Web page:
Audience at Oakland’s Internet Cat Video Festival Agrees That Cats Are Awesome
by Aaron Mendelson
Thousands of cat lovers attended Oakland’s first-ever Internet Cat Video Festival on Saturday, crowding into four blocked-off streets in the Uptown area. The all-day event celebrated everything feline, with cat adoptions, cat art, a cat photo booth, aerial acrobatics and live music. Organizers said more than 6,000 people attended.
The main event was a 70-minute loop of cat videos, projected onto the Great Wall of Oakland. As the sun set, the audience gazed up at the exploits of confused, crazed and cute cats, laughing along with the videos. The clips were blown up to fill the Great Wall’s 100-by-100-foot surface.
The cat videos were curated by Scott Stulen of the Walker Art Center in Minneapolis. A Walker cat video event last August drew nearly 11,000 fans. Stulen is taking the festival on the road; he said the Oakland event was the second-largest he’s seen.
Stulen emphasized the “social aspect” of the festival. “How this whole festival came about was: What would happen when you basically took the Internet offline?” he said. “And instead of watching these videos alone on your phone or your computer, what if we had thousands of people together to watch them?”
There’s partisan politics and so much fragmentation in our country right now. But cat videos seem to be something we can all … get behind.”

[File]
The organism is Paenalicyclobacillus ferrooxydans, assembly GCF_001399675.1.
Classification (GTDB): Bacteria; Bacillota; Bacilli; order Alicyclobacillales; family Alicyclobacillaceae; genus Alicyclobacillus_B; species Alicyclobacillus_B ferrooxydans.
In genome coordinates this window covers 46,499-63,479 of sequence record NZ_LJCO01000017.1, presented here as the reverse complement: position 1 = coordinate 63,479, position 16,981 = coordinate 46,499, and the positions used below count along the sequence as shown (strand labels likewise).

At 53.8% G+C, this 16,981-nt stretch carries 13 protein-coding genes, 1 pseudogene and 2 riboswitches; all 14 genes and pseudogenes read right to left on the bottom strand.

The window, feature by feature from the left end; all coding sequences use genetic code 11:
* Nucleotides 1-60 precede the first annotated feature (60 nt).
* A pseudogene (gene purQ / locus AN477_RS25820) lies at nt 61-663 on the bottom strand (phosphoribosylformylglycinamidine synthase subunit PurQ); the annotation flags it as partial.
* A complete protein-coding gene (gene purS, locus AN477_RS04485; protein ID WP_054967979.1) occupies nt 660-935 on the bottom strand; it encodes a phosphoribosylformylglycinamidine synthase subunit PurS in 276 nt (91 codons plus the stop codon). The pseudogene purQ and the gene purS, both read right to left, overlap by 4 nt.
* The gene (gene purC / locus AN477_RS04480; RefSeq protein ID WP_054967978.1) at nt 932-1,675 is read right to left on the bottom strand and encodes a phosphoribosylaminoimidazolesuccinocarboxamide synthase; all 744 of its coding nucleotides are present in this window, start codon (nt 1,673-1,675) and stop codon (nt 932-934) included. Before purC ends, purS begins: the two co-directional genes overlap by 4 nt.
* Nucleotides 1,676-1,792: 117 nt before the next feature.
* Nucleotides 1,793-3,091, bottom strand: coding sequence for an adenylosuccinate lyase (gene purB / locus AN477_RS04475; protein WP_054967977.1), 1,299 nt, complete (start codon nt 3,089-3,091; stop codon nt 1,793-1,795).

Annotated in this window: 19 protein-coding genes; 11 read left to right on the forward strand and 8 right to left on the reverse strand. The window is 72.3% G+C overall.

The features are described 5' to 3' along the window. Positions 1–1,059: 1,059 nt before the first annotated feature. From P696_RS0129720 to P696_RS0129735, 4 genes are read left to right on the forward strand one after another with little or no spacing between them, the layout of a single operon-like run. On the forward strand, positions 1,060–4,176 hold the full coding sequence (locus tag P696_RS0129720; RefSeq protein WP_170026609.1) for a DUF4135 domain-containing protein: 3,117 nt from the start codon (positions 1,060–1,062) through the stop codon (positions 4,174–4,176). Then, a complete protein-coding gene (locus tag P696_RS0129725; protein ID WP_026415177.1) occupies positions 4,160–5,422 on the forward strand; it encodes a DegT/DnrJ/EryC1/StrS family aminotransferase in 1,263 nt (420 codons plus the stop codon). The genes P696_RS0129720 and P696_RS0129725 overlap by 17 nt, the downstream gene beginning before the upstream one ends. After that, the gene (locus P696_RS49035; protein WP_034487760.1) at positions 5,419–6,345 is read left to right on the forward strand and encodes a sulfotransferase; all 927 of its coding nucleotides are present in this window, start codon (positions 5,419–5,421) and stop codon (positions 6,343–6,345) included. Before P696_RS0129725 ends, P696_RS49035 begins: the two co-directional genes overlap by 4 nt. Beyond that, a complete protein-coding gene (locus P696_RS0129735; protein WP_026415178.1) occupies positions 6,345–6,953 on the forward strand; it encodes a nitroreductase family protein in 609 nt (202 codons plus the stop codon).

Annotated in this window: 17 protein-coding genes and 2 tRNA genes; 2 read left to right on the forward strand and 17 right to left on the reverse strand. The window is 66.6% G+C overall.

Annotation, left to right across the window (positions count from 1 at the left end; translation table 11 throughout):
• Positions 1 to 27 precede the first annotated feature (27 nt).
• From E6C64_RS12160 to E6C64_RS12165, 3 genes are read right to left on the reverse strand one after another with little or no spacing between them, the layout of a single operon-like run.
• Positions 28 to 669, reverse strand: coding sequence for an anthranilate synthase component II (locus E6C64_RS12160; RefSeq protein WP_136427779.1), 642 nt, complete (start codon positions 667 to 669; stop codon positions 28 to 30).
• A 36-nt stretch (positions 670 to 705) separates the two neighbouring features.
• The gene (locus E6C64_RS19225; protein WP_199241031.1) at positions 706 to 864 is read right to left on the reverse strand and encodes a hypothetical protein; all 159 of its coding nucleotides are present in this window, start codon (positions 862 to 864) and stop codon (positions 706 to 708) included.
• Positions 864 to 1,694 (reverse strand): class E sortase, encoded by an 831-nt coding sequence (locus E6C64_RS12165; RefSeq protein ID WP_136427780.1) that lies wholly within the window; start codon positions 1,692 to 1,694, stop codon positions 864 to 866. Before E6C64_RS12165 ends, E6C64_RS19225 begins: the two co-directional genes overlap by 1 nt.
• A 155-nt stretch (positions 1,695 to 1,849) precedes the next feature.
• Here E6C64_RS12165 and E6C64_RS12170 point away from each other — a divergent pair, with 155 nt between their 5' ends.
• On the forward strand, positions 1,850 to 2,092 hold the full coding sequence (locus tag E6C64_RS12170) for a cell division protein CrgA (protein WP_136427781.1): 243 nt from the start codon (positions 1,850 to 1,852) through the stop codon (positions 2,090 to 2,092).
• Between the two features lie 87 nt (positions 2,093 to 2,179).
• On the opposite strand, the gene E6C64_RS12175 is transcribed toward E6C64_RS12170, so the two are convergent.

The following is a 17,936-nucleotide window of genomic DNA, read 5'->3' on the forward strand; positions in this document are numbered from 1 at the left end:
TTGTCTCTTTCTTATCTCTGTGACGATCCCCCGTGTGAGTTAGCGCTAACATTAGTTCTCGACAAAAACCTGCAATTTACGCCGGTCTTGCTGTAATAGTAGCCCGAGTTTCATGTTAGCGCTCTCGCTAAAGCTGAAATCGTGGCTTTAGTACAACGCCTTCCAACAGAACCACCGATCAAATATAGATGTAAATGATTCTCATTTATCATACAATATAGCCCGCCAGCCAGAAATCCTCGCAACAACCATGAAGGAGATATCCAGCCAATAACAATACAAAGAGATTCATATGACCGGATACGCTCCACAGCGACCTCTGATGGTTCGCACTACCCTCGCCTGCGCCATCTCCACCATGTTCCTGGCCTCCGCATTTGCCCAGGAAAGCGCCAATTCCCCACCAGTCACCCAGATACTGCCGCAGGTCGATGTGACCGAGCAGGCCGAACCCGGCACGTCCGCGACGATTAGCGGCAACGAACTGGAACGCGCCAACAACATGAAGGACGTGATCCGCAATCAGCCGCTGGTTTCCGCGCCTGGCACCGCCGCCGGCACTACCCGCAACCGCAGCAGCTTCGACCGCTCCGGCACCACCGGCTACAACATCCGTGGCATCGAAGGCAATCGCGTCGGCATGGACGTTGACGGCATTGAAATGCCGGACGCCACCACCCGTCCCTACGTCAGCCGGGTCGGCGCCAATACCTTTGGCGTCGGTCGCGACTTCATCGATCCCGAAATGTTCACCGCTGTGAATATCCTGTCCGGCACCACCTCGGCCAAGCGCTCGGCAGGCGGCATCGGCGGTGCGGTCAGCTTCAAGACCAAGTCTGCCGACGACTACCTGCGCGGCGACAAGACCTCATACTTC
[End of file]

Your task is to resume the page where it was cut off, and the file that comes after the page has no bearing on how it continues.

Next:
The event was a benefit for the East Bay SPCA, a cat rescue organization. Phyllis Meyer was volunteering with the SPCA on Saturday and said the organization had already adopted three cats by 5 p.m. The SPCA’s kittens were sprawled out in their cages, exhausted from the attention they had received. “We’ve had a big crowd,” Meyer said. “They’re very tired now, they’ve been on display all day. People find the kittens especially quite irresistible.”
Cat T-shirts, cat face paintings and cat costumes far outnumbered actual cats at the festival. Miguel Solari was wearing a “cat onesie” on Saturday. “I’m glad to see there’s other people who share the same enthusiasm about cuteness of cats,” he said. Solari’s favorite cat video, he said, is a video he shot himself of an ex-girlfriend’s dazed cat, Spaghetti. He fed the cat Transcendental Moonbeam Catnip, and filmed the results. “It just sparked; within a few months it had like 10,000 hits and it just kept growing.”
The Great Wall’s Jessica Worchel said that cat videos bring people together. “There’s partisan politics and so much fragmentation in our country right now. But cat videos seem to be something we can all support and get behind,” she said.
Scott Stulen put it differently, speaking to the thousands of cat lovers gathered in front of the Great Wall. “This isn’t just about watching Internet cat videos,” Stulen said. “It’s about watching Internet cat videos together.”
Organizers hope to make Oakland’s Online Cat Video Festival an annual celebration.